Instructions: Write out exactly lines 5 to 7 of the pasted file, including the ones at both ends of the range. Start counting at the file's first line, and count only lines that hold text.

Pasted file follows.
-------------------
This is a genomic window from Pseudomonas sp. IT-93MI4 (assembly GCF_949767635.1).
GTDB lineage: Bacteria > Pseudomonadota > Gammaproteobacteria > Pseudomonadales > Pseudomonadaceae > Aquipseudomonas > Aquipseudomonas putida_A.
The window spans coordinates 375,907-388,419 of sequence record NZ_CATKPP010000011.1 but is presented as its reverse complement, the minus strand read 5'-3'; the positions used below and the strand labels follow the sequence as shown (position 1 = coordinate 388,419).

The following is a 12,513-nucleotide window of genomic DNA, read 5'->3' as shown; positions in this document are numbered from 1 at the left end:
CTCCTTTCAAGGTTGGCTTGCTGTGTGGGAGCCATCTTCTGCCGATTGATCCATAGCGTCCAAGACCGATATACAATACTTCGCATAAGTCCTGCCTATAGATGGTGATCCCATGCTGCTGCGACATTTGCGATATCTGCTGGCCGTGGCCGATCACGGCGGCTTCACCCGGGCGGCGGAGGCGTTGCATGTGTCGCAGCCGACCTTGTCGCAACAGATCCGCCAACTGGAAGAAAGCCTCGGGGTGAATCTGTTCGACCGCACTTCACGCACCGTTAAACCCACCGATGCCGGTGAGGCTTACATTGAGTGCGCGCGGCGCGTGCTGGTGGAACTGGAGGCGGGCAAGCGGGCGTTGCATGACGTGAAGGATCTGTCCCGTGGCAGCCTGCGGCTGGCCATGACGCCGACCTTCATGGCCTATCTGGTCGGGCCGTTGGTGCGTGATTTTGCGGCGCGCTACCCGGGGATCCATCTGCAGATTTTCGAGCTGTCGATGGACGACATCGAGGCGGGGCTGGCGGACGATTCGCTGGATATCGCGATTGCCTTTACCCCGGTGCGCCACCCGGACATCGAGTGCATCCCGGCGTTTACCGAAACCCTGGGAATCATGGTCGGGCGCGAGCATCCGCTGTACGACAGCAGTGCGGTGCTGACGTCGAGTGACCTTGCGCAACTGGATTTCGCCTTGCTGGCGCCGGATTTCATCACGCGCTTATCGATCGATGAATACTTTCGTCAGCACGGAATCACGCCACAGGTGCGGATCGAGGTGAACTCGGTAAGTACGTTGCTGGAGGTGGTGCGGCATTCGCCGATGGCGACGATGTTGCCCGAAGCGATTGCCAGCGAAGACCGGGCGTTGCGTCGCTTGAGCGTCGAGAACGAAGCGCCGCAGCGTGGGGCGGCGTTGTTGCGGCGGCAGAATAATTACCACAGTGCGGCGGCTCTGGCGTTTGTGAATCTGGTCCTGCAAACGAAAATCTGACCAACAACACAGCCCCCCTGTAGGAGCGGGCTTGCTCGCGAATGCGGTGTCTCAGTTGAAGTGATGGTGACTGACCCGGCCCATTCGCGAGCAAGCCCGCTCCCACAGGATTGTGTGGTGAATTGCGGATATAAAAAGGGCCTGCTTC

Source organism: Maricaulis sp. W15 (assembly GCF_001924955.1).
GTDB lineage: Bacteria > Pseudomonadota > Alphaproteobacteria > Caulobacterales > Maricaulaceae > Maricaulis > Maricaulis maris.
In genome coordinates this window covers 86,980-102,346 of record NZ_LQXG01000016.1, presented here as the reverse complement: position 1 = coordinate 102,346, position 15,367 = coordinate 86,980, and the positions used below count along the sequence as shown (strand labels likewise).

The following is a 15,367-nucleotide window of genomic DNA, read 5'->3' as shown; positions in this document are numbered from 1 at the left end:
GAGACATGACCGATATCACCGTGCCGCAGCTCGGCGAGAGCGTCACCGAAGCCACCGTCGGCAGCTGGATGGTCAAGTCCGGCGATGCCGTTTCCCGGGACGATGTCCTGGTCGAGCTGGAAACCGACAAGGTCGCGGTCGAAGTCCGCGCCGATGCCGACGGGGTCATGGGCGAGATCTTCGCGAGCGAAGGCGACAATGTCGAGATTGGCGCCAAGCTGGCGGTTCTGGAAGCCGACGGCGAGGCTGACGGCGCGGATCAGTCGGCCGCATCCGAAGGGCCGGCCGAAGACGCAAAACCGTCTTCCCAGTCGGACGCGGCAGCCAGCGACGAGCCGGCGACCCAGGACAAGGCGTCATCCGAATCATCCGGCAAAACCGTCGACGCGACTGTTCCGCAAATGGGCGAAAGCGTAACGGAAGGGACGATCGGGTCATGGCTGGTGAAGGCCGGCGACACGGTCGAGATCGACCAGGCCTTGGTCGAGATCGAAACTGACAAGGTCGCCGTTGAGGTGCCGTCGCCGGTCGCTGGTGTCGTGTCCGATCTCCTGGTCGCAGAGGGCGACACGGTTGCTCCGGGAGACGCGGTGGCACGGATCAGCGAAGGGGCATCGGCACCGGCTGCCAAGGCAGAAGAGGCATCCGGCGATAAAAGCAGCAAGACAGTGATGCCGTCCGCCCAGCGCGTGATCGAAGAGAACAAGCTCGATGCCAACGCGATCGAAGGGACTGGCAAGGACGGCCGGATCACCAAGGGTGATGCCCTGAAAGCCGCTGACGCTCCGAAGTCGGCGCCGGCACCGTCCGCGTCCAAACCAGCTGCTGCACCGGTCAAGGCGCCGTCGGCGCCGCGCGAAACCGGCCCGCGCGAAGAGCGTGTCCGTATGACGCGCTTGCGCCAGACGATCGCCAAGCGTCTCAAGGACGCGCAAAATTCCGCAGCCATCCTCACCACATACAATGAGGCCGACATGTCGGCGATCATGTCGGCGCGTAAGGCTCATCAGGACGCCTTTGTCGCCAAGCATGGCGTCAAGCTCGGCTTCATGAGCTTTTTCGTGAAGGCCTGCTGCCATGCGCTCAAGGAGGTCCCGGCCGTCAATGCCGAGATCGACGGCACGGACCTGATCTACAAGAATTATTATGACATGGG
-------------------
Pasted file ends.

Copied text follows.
CTCCTTTCAAGGTTGGCTTGCTGTGTGGGAGCCATCTTCTGCCGATTGATCCATAGCGTCCAAGACCGATATACAATACTTCGCATAAGTCCTGCCTATAGATGGTGATCCCATGCTGCTGCGACATTTGCGATATCTGCTGGCCGTGGCCGATCACGGCGGCTTCACCCGGGCGGCGGAGGCGTTGCATGTGTCGCAGCCGACCTTGTCGCAACAGATCCGCCAACTGGAAGAAAGCCTCGGGGTGAATCTGTTCGACCGCACTTCACGCACCGTTAAACCCACCGATGCCGGTGAGGCTTACATTGAGTGCGCGCGGCGCGTGCTGGTGGAACTGGAGGCGGGCAAGCGGGCGTTGCATGACGTGAAGGATCTGTCCCGTGGCAGCCTGCGGCTGGCCATGACGCCGACCTTCATGGCCTATCTGGTCGGGCCGTTGGTGCGTGATTTTGCGGCGCGCTACCCGGGGATCCATCTGCAGATTTTCGAGCTGTCGATGGACGACATCGAGGCGGGGCTGGCGGACGATTCGCTGGATATCGCGATTGCCTTTACCCCGGTGCGCCACCCGGACATCGAGTGCATCCCGGCGTTTACCGAAACCCTGGGAATCATGGTCGGGCGCGAGCATCCGCTGTACGACAGCAGTGCGGTGCTGACGTCGAGTGACCTTGCGCAACTGGATTTCGCCTTGCTGGCGCCGGATTTCATCACGCGCTTATCGATCGATGAATACTTTCGTCAGCACGGAATCACGCCACAGGTGCGGATCGAGGTGAACTCGGTAAGTACGTTGCTGGAGGTGGTGCGGCATTCGCCGATGGCGACGATGTTGCCCGAAGCGATTGCCAGCGAAGACCGGGCGTTGCGTCGCTTGAGCGTCGAGAACGAAGCGCCGCAGCGTGGGGCGGCGTTGTTGCGGCGGCAGAATAATTACCACAGTGCGGCGGCTCTGGCGTTTGTGAATCTGGTCCTGCAAACGAAAATCTGACCAACAACACAGCCCCCCTGTAGGAGCGGGCTTGCTCGCGAATGCGGTGTCTCAGTTGAAGTGATGGTGACTGACCCGGCCCATTCGCGAGCAAGCCCGCTCCCACAGGATTGTGTGGTGAATTGCGGATATAAAAAGGGCCTGCTTC

Source organism: Maricaulis sp. W15 (assembly GCF_001924955.1).
GTDB lineage: Bacteria > Pseudomonadota > Alphaproteobacteria > Caulobacterales > Maricaulaceae > Maricaulis > Maricaulis maris.